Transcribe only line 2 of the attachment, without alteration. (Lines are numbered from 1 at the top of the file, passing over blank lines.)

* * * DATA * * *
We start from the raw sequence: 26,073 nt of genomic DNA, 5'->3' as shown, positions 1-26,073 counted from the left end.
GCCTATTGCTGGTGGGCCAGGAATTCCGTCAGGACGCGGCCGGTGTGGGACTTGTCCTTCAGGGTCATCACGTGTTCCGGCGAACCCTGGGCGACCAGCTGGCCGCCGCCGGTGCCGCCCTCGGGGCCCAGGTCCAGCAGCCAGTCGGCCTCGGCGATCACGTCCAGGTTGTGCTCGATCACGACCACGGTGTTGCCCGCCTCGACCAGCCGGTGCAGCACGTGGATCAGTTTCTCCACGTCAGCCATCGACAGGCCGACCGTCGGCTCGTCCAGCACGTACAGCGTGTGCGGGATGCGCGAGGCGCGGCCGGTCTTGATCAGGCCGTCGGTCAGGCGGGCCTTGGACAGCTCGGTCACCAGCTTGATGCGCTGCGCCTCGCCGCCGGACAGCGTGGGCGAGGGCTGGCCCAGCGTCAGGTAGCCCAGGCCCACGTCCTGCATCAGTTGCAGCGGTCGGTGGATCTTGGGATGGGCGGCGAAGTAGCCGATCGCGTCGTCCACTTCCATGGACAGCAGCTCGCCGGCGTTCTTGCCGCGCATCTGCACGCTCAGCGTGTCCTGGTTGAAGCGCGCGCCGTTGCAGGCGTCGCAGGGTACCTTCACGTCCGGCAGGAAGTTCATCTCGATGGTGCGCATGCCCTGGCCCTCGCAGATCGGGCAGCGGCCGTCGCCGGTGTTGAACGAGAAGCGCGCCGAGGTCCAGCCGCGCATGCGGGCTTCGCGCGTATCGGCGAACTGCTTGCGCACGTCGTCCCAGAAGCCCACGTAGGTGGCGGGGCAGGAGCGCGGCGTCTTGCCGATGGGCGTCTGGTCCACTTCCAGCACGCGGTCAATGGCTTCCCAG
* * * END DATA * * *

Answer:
GCCTATTGCTGGTGGGCCAGGAATTCCGTCAGGACGCGGCCGGTGTGGGACTTGTCCTTCAGGGTCATCACGTGTTCCGGCGAACCCTGGGCGACCAGCTGGCCGCCGCCGGTGCCGCCCTCGGGGCCCAGGTCCAGCAGCCAGTCGGCCTCGGCGATCACGTCCAGGTTGTGCTCGATCACGACCACGGTGTTGCCCGCCTCGACCAGCCGGTGCAGCACGTGGATCAGTTTCTCCACGTCAGCCATCGACAGGCCGACCGTCGGCTCGTCCAGCACGTACAGCGTGTGCGGGATGCGCGAGGCGCGGCCGGTCTTGATCAGGCCGTCGGTCAGGCGGGCCTTGGACAGCTCGGTCACCAGCTTGATGCGCTGCGCCTCGCCGCCGGACAGCGTGGGCGAGGGCTGGCCCAGCGTCAGGTAGCCCAGGCCCACGTCCTGCATCAGTTGCAGCGGTCGGTGGATCTTGGGATGGGCGGCGAAGTAGCCGATCGCGTCGTCCACTTCCATGGACAGCAGCTCGCCGGCGTTCTTGCCGCGCATCTGCACGCTCAGCGTGTCCTGGTTGAAGCGCGCGCCGTTGCAGGCGTCGCAGGGTACCTTCACGTCCGGCAGGAAGTTCATCTCGATGGTGCGCATGCCCTGGCCCTCGCAGATCGGGCAGCGGCCGTCGCCGGTGTTGAACGAGAAGCGCGCCGAGGTCCAGCCGCGCATGCGGGCTTCGCGCGTATCGGCGAACTGCTTGCGCACGTCGTCCCAGAAGCCCACGTAGGTGGCGGGGCAGGAGCGCGGCGTCTTGCCGATGGGCGTCTGGTCCACTTCCAGCACGCGGTCAATGGCTTCCCAG